- The Quest to Reform End of Life Care:Rethinking Assumptions and Setting New Directions
The United States Supreme Court decision in the case of Nancy Beth Cruzan, Cruzan v. Director, Missouri Department of Health, was a landmark in law concerning decision-making near the end of life, but it was not the end of social controversy. The Court established the constitutional right to refuse medical treatment—even life-prolonging medical treatment—but it did not settle the moral question of how and when this legal right should be exercised, nor did it lessen the gap between the theory of how end of life decisions should be made and the practice of how such decisions actually are made at the bedside.
Twenty-five years after Cruzan, end of life care is a nexus of cultural and political conflict. The mass media's aggressive pursuit of discord, coupled with various interest groups' use of the Internet to amplify divergent points of view, fuel the polarization of the issue. Sifting out accurate, responsible medical information and opinion from unfounded or exaggerated claims has become exceedingly difficult. Although conflict and rhetoric ran high in the 1980s as the Cruzan case moved through the courts, that episode seems almost calm compared to the spectacle unleashed in 2005 by the sad case of Terri Schiavo.
In this essay we aim to synthesize and discuss many of the insights and arguments contained in the preceding papers. We also draw a series of lessons—"recommendations" seems too precise and definitive a word for the current state of play in this field—about where the movement to reform end of life care should head.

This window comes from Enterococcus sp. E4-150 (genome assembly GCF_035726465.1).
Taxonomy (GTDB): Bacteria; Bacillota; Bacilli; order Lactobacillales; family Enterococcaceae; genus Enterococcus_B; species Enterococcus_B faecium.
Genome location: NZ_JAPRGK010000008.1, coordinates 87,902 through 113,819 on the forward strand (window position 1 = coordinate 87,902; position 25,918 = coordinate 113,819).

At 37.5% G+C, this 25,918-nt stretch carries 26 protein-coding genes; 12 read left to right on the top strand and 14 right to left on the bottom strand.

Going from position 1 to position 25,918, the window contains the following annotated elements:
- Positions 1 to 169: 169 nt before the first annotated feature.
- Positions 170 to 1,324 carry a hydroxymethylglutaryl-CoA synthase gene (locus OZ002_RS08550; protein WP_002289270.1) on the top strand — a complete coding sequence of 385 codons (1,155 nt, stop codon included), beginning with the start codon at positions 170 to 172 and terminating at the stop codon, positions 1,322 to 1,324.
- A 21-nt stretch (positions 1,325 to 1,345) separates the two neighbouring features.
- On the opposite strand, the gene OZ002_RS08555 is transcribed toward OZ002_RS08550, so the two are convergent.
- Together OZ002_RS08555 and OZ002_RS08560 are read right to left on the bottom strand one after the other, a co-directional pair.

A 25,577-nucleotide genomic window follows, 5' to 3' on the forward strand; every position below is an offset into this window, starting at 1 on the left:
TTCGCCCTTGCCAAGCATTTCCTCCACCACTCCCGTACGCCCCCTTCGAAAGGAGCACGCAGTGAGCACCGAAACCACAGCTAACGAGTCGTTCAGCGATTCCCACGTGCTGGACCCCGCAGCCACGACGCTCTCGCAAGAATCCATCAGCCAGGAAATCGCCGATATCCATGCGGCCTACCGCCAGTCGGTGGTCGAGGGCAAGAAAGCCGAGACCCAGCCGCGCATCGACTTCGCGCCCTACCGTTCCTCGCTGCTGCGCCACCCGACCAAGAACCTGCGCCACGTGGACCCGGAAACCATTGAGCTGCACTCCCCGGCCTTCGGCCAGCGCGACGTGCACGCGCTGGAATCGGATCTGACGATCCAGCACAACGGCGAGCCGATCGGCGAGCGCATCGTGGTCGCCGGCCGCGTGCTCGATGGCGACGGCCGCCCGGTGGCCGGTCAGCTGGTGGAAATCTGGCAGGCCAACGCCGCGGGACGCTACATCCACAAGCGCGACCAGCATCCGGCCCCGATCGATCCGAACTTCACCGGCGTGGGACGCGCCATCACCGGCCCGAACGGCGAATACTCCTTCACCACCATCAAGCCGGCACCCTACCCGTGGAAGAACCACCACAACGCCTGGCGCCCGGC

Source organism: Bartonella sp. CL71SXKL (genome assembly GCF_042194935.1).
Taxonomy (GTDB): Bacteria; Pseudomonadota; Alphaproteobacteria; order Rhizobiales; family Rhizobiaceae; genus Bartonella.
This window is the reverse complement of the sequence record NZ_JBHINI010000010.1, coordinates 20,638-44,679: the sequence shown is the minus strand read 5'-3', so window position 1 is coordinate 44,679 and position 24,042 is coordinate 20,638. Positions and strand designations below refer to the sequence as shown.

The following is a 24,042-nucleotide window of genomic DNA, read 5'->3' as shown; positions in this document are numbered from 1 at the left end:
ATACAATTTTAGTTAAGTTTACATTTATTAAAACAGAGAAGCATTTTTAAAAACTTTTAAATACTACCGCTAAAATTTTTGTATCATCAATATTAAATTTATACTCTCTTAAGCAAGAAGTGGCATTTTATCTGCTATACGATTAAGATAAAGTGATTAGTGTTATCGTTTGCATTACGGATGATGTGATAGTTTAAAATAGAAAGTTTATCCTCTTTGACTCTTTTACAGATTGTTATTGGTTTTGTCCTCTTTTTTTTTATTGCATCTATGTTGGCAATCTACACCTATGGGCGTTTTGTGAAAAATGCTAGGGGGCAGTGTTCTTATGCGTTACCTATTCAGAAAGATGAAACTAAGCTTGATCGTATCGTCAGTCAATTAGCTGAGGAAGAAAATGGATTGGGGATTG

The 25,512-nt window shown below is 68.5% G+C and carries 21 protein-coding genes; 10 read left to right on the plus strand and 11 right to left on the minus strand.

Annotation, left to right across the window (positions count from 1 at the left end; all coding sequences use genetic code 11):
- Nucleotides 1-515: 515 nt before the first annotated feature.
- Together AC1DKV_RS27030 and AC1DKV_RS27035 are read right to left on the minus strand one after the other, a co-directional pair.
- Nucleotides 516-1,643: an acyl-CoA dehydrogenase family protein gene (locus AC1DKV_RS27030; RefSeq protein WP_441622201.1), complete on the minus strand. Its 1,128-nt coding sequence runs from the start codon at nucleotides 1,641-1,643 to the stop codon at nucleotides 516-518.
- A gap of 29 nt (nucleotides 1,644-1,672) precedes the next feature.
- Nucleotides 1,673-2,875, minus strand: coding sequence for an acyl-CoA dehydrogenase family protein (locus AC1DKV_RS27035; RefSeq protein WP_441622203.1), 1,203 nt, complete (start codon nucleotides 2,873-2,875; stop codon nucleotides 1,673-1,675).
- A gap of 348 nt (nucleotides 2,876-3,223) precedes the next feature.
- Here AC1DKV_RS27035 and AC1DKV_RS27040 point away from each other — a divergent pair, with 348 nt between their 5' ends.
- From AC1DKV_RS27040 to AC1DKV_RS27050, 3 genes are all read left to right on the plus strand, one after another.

Before turning to specifics, one general observation is in order about the type of discourse that should be the norm in the end of life care reform movement. Advocacy must ground its ethical arguments in the best and most objective understanding of medical facts available. It is also essential that this movement remain dynamic, flexible, and open to new ideas and to conversation with new voices. Reasoned discourse, pragmatic improvement, and respect for civil rights and human dignity must be the hallmarks of end of life care reform in the years ahead.
How Far Have We Come?
Between the Quinlan decision in 1976 and the Cruzan decision in 1990, something like a consensus emerged, at least in the law. But end of life decision-making remains far from ideal. Many people die today while still in pursuit of unrealistic, futile hopes for cure; many deaths leave surviving family members and loved ones feeling regret as well as grief and loss. Dying becomes the object of conflict, within families or between family and health professionals. People die, not in the familiar surroundings of home or a good nursing facility, but in an ambulance, emergency room, or intensive care unit. Equally troubling is the fact that many people still die in severe pain—not because pain cannot be treated or managed (that is very rare), but due to lack of physician training, unnecessary regulatory red tape, and financial barriers to access to hospice and palliative care services.
What has gone wrong and continues to go wrong? Three themes in answer to this question resonate in the essays collected here. [End Page S52] For one thing, most people would prefer not to stare death in the face—at least not their own. Consider people with a life-limiting illness who retain decision-making capacity. Some of them resist enrolling in a hospice program until very late, for it requires that they forgo nonpalliative (curative) treatments, and it feels like giving up hope. (For their part, doctors don't really know when to recommend hospice enrollment, and they don't want to feel as though they are abandoning their patients.) Some don't execute an advance directive, or, if they do, they have not talked to their health care proxy (or the rest of their family) about their wishes and values in enough detail to provide useful guidance. Then there are those critically and terminally ill people who have lost decision-making capacity; even more uncertainty and trouble arise in their cases. A...